Al Qaida has cranked up its PR machine again in an effort to win friends and influence people to harm the United States.
Its latest iteration comes from an individual named Qassim ar-Reimy in the form of a rant that makes for a short but intriguing YouTube video and is featured in the latest issue of Inspire, a print and online magazine published by Al Qaida.
Ar-Reimy is the military commander of AQAP, which is shorthand for Al Qaida in the Arabian Peninsula. It might be Al Qaida’s strongest and most dangerous chapter. It’s headquartered in Yemen and is connected to branches in North Africa.
Ar-Reimy is influential in part because of his skills and in part because the United States has killed or locked up most of his former supervisors or peers, including Anwar al-Awlaki, a U.S. citizen who was killed by a drone in Yemen two years ago. Certainly Ar-Reimy shares their disdain of the United States and their desire to bring it down.
In his “Message to the American Nation,” he comes close to giving Al Qaida credit for the ricen-laced letters sent to President Obama and other political figures as well as the actions of the Tsarnaev brothers in Boston; in fact, Inspire celebrates the brothers’ attack on the Boston marathon. Ingredients in the bomb the brothers built resembled those in a recipe featured in Inspire’s first issue and which has been downloaded by other militants in Islamic terrorist plots elsewhere.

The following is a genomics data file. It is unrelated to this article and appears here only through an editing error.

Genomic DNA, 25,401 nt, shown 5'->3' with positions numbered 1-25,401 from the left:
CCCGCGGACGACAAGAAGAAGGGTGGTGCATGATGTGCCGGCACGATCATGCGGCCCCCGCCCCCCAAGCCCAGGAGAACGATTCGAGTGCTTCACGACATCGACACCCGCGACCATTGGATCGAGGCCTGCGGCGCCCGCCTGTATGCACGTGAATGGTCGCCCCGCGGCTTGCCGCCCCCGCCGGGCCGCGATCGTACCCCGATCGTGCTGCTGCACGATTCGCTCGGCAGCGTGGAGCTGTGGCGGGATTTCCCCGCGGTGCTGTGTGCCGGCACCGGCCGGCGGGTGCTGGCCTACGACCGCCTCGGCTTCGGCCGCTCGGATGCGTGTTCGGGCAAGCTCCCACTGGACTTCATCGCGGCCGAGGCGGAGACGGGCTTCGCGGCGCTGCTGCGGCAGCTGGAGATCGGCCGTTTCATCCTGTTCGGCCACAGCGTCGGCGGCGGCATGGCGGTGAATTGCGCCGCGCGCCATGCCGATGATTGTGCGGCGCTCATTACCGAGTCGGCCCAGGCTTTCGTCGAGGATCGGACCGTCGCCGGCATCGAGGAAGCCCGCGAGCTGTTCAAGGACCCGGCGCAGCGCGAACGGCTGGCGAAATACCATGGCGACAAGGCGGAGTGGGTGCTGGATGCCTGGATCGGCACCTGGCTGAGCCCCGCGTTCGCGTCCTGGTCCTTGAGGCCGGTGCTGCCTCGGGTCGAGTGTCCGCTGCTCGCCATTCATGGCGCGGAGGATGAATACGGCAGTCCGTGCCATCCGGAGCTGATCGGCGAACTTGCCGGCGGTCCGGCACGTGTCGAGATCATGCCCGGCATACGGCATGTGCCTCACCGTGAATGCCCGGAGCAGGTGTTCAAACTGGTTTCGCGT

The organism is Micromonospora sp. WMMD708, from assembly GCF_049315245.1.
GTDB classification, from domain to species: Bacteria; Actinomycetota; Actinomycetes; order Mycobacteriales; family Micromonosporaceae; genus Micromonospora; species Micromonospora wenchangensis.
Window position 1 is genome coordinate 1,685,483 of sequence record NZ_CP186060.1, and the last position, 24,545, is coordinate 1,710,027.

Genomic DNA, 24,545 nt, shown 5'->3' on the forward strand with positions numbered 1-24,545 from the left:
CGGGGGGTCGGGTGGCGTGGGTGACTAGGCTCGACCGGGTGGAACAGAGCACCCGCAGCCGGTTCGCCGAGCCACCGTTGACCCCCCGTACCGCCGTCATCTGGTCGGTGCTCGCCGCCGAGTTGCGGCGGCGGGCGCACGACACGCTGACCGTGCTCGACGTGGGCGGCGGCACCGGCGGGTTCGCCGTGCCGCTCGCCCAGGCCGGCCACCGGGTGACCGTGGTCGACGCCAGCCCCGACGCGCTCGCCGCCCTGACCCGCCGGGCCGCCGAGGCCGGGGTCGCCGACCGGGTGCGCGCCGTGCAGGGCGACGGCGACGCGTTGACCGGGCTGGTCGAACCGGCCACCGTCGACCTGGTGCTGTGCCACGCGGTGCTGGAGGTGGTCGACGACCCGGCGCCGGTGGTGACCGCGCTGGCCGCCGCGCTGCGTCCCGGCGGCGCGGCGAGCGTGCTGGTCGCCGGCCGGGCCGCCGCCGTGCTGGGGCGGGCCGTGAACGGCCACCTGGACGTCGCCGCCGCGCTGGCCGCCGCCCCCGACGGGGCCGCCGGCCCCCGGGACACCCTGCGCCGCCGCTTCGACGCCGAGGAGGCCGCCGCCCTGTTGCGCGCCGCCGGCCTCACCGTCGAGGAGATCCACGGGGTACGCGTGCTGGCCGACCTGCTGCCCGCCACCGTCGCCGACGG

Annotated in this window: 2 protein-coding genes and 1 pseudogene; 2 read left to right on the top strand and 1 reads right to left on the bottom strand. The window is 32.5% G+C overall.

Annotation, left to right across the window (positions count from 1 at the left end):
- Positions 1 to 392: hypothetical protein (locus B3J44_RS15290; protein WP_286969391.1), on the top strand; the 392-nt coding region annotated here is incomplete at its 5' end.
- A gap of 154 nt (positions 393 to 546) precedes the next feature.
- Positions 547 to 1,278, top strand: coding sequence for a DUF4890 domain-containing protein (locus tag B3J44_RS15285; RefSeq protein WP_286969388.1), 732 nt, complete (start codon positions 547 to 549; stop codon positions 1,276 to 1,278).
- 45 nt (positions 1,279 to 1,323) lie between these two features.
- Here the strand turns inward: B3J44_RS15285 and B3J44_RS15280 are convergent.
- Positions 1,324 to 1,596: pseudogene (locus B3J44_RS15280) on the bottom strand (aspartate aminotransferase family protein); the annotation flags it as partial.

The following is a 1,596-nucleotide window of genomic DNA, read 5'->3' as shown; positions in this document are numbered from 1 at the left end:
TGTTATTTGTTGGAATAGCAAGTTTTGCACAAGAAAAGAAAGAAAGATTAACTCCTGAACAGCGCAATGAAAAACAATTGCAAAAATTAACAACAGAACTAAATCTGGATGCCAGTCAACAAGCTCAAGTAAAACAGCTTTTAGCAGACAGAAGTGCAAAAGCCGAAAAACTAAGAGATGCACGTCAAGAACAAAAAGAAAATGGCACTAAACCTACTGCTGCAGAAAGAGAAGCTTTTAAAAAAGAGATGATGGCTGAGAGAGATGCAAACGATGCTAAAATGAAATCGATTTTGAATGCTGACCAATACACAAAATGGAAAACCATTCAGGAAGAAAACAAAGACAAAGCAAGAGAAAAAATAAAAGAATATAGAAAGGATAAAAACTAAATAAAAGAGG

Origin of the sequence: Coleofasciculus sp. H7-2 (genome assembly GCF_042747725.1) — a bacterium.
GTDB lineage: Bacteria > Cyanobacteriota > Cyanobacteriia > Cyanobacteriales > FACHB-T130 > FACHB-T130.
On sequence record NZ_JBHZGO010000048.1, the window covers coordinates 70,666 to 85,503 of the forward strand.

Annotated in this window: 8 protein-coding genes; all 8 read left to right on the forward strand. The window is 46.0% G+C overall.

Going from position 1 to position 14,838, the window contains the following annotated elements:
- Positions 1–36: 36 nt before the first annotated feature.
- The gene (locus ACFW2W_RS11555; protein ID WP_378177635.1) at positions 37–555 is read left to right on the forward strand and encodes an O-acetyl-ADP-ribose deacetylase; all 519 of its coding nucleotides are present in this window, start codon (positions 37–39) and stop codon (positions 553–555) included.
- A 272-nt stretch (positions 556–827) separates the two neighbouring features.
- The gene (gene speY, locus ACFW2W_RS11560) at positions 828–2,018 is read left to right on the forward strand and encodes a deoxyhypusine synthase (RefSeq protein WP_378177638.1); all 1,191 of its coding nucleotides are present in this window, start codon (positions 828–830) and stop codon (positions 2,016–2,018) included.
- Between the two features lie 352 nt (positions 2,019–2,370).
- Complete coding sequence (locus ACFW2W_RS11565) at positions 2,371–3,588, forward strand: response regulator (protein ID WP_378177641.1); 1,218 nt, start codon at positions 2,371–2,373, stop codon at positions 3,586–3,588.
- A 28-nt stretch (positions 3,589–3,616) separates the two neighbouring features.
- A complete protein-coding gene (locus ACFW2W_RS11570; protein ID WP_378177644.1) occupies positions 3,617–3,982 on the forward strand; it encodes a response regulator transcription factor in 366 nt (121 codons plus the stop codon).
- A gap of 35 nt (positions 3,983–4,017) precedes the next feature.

Ar-Reimy repeats the refrain that the United States must and will be punished for meddling in Islamic affairs and for its exploitation of others. He warns that Americans will not be safe from “unstoppable” operations, and he urges impressionable young people who might have grievances against the United States to follow in the Tsarnaevs’ footsteps. Perhaps, like Tamerlan, they, too, can become martyrs.
What Al Qaida seems less able to do from Yemen, it hopes to do from within the United States.
We don’t doubt that there are plenty of individuals angry enough to want to harm the United States. But if AQAP must rely on relative amateurs, the war would seem to be going better for our side than theirs.
Nevertheless, mindful of what Al Qaida is capable of, Americans underestimate that organization at their peril. The war against terrorism is far from ended.